Latin Grammy favorite Alejandro Sanz won four awards and Brazilian jazz songstress Maria Rita collected two Wednesday at a ceremony aimed at uniting Spanish- and Portuguese-language music with the flash and sizzle of American pop.
Sanz won the male pop vocal album award and album of the year for "No Es Lo Mismo" and song and record of the year trophies for writing and performing the album's title track.
The Spanish crooner, who has previously received seven Latin Grammys and one Grammy, was touring and did not attend the evening's festivities, televised on CBS.
Rita won best new artist and best Brazilian pop music album for "Maria Rita," which was also nominated for album of the year.
"When I was little I used to watch the Grammys with the family and we all knew how important it was to all the artists involved. I'm one of you now," she told the audience.
Milton Nascimento won the best Brazilian song award for writing "A Festa," which had been nominated for record of the year.
Bebo Valdes won for his collaboration with flamenco singer Diego El Cigala in the traditional tropical album category for "Lagrimas Negras."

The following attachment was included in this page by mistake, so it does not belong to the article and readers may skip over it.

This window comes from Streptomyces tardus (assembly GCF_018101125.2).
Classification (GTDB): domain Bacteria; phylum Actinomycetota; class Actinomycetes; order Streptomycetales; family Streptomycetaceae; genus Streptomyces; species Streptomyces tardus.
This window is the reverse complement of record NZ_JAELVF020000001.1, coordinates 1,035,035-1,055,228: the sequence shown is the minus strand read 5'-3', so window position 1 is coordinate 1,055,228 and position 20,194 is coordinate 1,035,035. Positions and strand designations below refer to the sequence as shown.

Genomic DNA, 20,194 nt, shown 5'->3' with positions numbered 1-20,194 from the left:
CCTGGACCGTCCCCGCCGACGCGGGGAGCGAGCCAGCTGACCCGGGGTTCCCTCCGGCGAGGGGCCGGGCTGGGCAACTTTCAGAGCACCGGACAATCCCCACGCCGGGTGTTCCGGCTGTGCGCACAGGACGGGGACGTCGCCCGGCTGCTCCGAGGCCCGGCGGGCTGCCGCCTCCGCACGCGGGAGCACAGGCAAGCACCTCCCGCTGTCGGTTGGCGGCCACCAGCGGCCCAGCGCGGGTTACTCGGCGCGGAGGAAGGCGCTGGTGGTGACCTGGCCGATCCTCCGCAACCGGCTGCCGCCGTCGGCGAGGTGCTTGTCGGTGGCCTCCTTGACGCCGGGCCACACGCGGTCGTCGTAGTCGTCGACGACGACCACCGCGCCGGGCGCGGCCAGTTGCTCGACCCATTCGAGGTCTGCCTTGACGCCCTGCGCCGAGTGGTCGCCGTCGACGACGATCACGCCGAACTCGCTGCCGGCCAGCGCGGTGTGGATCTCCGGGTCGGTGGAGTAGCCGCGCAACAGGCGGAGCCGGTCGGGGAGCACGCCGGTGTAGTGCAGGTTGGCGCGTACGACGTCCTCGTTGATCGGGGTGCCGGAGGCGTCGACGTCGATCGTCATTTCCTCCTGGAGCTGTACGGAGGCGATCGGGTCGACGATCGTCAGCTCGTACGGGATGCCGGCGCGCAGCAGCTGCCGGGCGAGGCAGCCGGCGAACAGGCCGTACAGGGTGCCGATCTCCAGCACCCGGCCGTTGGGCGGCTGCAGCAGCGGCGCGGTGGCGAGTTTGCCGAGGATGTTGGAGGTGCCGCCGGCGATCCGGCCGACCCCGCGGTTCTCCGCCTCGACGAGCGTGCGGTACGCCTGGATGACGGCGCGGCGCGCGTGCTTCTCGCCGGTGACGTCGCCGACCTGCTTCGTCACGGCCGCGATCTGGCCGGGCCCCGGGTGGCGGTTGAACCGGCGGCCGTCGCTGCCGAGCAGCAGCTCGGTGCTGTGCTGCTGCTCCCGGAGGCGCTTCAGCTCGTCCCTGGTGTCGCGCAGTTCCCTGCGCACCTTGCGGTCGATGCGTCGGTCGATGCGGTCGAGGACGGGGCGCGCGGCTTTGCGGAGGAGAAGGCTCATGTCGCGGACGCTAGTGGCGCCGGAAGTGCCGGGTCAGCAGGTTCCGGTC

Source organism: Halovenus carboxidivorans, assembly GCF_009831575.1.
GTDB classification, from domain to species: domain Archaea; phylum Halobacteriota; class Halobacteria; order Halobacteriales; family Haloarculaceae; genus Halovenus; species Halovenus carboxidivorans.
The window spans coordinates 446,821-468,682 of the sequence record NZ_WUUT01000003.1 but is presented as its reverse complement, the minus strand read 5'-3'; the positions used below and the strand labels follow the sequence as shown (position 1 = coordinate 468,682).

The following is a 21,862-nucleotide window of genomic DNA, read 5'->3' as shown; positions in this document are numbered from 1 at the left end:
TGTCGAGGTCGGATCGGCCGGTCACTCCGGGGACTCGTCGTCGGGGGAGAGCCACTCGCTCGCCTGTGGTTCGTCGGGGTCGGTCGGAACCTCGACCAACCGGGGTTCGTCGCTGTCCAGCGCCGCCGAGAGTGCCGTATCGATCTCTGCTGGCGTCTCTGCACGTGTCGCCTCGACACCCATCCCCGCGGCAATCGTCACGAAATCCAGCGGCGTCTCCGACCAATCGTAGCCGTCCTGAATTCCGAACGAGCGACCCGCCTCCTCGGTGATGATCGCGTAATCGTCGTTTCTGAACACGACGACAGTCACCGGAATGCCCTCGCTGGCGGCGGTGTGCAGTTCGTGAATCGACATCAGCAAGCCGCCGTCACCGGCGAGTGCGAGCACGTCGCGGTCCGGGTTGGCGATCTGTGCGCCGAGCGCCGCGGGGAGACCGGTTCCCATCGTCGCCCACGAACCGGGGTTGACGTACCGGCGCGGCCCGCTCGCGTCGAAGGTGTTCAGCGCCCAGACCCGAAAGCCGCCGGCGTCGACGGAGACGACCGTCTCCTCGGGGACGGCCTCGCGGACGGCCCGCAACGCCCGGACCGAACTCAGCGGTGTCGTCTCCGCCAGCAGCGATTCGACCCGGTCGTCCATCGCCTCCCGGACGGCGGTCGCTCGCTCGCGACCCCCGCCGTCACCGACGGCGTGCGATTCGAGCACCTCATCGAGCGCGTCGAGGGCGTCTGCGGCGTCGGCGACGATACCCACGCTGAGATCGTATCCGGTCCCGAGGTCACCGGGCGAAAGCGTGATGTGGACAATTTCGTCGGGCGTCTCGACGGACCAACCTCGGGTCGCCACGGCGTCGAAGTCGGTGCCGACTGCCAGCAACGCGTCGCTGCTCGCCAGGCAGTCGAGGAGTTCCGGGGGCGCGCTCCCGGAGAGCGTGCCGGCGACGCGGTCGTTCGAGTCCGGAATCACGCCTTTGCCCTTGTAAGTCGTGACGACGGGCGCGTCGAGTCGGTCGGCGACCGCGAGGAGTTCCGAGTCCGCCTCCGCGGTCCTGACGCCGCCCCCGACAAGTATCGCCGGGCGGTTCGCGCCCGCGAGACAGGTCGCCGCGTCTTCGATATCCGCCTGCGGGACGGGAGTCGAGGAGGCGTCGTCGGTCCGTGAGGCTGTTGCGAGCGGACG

The Cuban exile said he would not use his win as a means to comment on his homeland's politics. "The music is art. My politics are private," the 85-year-old Valdez said backstage. "It's been 24 years since I go to my country."
Among other winners, Jimmy Gonzalez and Grupo Mazz won best Tejano album for "Live en El Valle," while Los Tigres del Norte collected the Norteno album prize for "Pacto de Sangre."
Skank's "Cosmotron" was picked best Brazilian rock album, classical cellist Yo-Yo Ma's "Obrigado Brazil: Live in Concert" collected best instrumental album, and the late Celia Cruz's "Regalo del Alma" received best salsa album.
Robi Draco Rosa won best music video for "Mas y Mas"; Rosario's "Del Mel Colores" was honored as best female vocal album. Vincento and Alejandro Fernandez earned best ranchero album for "En Vivos Juntos por Ultima Vez."
Comedian George Lopez was host of the fifth annual awards ceremony at the Shrine Auditorium and appeared onstage riding a white horse while wearing a mariachi band outfit and sombrero.
Lopez said that he understood President Bush speaks some Spanish. He then uttered some of the language in a phrase that, politely translated, means: "Don't lie to me." In English, Lopez joked that it meant "Good luck in your future endeavors." CBS bleeped the joke.